We are upgrading our long-term recommendation on the largest U.S. airline, United Continental Holdings Inc. (NYSE:UAL) to Neutral from Underperform.
United Continental is benefiting from industry consolidation as well as improved economic conditions. Though we remain concerned about escalating fuel prices, United Continental has so long been able to pass on the higher costs to its customers in the form of fare hikes.
United Continental is also well prepared to combat rising fuel costs by reducing flight frequencies, indefinitely postponing the start of flights as well as scraping unprofitable routes and less fuel-efficient aircraft from its fleet.
Additionally, the company is cutting its capacityby approximately 1% in May and 4% in September. With these reductions, the company expects its domestic capacity to decrease 2% to 3% and international capacity to increase 3% to 4% in 2011.
Further, the company hedges its fuel position, which protects it from rising fuel prices. For the remainder of 2011, United Continental has hedged 28% to 44% of its expected consolidated fuel consumption using a combination of calls, swaps and collars.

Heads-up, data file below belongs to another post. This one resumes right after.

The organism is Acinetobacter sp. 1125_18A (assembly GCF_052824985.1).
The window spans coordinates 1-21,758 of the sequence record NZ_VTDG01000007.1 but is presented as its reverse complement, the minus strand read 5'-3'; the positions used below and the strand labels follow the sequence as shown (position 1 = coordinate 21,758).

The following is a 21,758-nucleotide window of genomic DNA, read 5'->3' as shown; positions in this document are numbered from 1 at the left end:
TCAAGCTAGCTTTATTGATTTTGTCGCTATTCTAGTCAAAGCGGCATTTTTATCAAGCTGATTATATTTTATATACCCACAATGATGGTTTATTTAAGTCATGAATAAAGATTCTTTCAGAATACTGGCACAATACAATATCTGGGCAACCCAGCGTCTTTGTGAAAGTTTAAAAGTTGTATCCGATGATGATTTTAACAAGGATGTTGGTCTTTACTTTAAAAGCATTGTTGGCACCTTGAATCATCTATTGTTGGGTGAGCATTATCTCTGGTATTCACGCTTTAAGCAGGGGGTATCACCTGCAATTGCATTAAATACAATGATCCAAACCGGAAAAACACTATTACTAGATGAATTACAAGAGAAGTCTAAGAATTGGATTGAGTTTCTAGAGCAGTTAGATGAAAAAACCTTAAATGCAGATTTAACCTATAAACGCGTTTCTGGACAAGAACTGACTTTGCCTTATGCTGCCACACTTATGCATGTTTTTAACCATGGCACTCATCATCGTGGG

In the recently concluded quarter, United Continental’s earnings improved on increased fares and extra fees,despite higher fuel prices and capacity cuts. Adjusted earnings outpaced the Zacks Consensus Estimate by 4 cents and were 17 cents above the year-ago earnings.
Although air traffic for the quarter dropped slightly due to lower demand caused by the March 11 disaster in Japan, revenue improved owing to higher ticket prices and continued growth in ancillary revenue. Fuel expense rose more than one-third from the year-ago level in the recently concluded quarter leading to increased operating expenses.
We expect demand to recover as conditions stabilize in Japan. Moreover, a revival in the airline industry, reduced capacity, unit revenue growth, fleet and network optimization, hedging strategy as well as the merger benefits from Continental Airlines bode well for United Continental’s future growth.
On the other hand, United Continental is cutting its capacity more than its rivals Delta Air Lines Inc. (NYSE:DAL) and American Airlines, a wholly owned subsidiary of AMR Corporation (AMR), to combat demand and cost related issues. Further, high unionization, competitive threats and integration of Continental Airlines with United might pose major risks to the company’s profitability going forward.
Thus, our long-term rating is supported by the Zacks #3 Rank (Hold).